4.       Be reassuring and let them know that they are not alone and that you're not judging and love them for who they are.
5.       Let them know that you care and try to explain how ill they are and that they have to eat and put weight on to get better.


Eating disorders can be all encompassing and can take over your life, but they are beatable and there are plenty of ways out. The best ways to get better are by combinations of counselling, dietician help and help from your GP and most importantly by fighting yourself. However much help you may receive the only way really out is to battle with yourself. I don't know whether they are truly something you can ever recover properly from, I hope so, but I feel that it is important to get to a stage where you control the eating disorder, whether that be anorexia, bulmia or something else, rather than it controlling you.  The most helpful aspect is by talking to people who understand and have been through it themselves, which can be done on the website Beat

If you are affected by anything mentioned in this article, or if you are suffering with an eating disorder, please please get help. Visit Beat or contact them on 0845 634 1414.
- Chocolate milk left over from chocolate breakfast cereal
- Lazy weekends
- Planning fun things to do in the summer




PS Please donate towards my sponsored skydive for Mind here, or text MIHV99 £1 to 70070 - thank you for your support!

4 comments:

  1. Thanks for this post! Do you actually feel "cured" completely?

    I've had eating disorders, anorexia and later orthorexia, and even though I now eat more or less like a normal person (I eat a lot and do sports daily and try to appreciate my body for what it can do), I do not think I'll ever have a completely normal relationship with food. Even 18 years after it all had started...
    Though I do feel I've progressed from analyzing nutritional content of every bite like I used to (I knew everything by heart, didn't even need to look it up anymore, actually I still remember this information), I now only estimate 5 or 6 meals a day and gauge my intake by that.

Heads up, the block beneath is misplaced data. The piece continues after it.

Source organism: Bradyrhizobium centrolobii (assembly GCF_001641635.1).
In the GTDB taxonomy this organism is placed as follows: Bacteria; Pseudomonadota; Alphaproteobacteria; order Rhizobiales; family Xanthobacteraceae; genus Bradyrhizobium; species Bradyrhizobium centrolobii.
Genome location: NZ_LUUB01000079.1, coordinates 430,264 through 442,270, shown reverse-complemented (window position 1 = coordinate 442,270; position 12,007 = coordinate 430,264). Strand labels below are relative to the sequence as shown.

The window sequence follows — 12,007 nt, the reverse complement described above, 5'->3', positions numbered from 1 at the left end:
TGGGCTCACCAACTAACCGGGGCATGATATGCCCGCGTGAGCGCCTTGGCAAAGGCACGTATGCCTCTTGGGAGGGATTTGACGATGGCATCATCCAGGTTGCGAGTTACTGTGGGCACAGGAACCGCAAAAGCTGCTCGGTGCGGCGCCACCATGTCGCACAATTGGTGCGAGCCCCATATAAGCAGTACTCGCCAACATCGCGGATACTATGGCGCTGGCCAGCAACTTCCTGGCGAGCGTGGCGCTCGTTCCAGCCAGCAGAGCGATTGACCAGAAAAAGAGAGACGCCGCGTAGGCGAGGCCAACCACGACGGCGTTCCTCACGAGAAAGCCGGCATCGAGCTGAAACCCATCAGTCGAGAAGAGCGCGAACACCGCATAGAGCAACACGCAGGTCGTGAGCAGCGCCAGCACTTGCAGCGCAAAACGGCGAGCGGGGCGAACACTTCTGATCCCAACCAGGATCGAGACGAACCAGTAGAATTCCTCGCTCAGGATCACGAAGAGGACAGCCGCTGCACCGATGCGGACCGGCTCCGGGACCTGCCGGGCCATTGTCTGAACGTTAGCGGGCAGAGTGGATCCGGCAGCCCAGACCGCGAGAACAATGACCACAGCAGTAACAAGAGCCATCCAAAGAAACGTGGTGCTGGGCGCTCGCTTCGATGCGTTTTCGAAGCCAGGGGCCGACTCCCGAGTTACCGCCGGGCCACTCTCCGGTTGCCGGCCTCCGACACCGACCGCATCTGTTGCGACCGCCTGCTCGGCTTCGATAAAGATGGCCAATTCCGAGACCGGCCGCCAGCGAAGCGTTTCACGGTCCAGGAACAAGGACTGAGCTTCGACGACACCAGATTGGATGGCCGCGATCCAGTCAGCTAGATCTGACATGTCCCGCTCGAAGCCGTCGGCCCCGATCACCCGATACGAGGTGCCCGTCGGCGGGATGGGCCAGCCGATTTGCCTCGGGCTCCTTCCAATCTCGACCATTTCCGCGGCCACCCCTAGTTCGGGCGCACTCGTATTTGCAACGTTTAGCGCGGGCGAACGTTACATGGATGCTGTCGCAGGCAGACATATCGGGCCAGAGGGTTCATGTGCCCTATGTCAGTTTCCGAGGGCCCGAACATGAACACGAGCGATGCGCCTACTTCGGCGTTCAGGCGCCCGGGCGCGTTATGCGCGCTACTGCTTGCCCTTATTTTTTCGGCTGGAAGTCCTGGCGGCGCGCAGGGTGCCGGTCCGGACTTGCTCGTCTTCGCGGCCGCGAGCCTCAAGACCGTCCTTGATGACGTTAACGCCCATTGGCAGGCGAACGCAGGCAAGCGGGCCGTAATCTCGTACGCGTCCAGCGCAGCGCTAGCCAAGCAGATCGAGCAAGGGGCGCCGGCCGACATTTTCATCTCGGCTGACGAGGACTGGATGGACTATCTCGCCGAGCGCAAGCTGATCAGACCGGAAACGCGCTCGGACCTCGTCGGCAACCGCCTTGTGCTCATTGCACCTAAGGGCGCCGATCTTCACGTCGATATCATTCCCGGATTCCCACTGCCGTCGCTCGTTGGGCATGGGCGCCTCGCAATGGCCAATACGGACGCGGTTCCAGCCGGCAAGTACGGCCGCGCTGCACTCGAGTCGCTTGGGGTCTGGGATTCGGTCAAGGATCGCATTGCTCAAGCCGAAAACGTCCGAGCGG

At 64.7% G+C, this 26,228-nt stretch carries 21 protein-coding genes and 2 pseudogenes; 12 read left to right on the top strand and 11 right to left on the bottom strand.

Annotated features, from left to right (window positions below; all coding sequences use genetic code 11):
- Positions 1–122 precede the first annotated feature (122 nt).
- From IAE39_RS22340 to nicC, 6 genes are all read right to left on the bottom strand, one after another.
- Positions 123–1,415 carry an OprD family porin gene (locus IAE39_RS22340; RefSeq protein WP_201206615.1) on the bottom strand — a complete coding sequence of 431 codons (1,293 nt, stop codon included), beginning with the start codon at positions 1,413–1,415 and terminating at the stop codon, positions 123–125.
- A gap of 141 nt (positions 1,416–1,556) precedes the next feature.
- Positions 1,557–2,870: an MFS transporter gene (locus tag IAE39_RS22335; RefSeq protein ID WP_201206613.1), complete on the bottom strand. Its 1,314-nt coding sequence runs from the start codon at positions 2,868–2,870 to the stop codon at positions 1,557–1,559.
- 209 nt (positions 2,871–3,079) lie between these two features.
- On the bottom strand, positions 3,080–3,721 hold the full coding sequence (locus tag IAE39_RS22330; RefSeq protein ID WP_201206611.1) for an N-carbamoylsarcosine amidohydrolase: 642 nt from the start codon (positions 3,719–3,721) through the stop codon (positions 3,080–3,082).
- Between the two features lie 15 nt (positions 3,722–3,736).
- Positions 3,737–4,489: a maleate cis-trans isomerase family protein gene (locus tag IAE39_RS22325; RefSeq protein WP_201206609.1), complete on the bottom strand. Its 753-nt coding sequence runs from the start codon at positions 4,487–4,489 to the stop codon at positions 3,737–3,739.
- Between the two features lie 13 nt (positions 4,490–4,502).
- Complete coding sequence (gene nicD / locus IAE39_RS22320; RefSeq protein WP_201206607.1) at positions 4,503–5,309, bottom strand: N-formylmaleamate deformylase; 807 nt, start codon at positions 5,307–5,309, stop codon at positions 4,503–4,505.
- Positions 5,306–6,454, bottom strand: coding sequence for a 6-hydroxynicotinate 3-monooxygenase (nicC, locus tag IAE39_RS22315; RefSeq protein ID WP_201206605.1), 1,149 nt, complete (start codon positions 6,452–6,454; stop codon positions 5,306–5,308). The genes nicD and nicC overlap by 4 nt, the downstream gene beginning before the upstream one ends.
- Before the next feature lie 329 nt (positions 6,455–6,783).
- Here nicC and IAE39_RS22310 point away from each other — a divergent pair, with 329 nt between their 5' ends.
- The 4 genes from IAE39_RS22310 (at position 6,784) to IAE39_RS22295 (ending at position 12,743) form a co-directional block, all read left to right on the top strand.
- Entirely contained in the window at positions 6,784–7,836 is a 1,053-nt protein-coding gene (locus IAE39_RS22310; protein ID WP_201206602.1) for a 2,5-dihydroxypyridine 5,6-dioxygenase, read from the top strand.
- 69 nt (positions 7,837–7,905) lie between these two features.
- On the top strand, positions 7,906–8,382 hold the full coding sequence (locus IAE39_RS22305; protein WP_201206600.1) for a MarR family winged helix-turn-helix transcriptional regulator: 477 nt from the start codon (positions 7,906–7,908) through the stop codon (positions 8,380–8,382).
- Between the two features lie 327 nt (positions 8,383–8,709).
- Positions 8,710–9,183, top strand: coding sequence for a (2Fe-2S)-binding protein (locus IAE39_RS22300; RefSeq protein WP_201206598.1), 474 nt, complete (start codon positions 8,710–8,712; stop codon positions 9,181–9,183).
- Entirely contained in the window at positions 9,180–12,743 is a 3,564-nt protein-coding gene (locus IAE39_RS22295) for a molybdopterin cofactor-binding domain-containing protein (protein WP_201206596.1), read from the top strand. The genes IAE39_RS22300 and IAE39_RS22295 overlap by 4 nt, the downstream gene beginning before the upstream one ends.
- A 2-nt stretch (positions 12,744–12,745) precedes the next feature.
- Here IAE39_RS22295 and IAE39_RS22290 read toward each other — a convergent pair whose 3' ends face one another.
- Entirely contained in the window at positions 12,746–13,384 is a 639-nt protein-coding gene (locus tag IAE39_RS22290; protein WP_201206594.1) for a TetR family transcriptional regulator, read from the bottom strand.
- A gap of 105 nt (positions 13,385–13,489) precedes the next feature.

I'm actually afraid of eating less (it would benefit my cycling if I had a few kilo less fat), because what if I become obsessed again. And then gain weight again... It boggles me how people can actually eat without thinking about it, and I envy them a bit.

    I think the beginning of my disorder was a mixture of stress - my grandma had died (she was my only elative except my mother) and I received my first period the next week, as the first of only 6 girls in the class, 2 years before others. I hated the way my body started developing and I had gained 6 kilo in a year (I did grow a lot that year, but still). I tried to drown myself when I was 10 years old. A few years later it turned out 4 of my friends were bulimic, which I didn't know at the time.
    I blame a lot of this on our stupid school system (I'm not from UK). Our teachers, even if not old, were definitely very old-school. I wasn't good at sports and that definitely affected how I felt about my body. The way they separate boys from the girls in middle and high school here is just stupid. They got to do the fun sports and we had to do aerobics and feminine things, like we just entered the 20th and not the 21st century. Hanging out with weight-obsessed friends in my free time didn't help either.
    When I look at a 10-y-old child now, they always seem without worries and like "normal" carefree children. And it scares me, because I know they can't all be.

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    1. I don't think eating disorders are easily 'cured' - as this brave lady said she still worries about food but has got to the stage where she can control it.

      Thank you so much for sharing your story with me, it sounds like you have been through a really tough time, but at the same time it's really good that you're aware of why you went through it. Good luck for the future, I know you'll do really well! x

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  2. I can only imagine what she was going through as she dealt with this disorder. It was brave of her to share her story with us, and was even able to share some tips of how to cope in difficult situations. Anyway, thank you very much for sharing this with us, Hannah. All the best!


    Lyle Larson @ Superior Psychiatric Services

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    1. Thank you for your comment Lyle. I know it was very brave of her to share such a personal post, and I think it is written so well x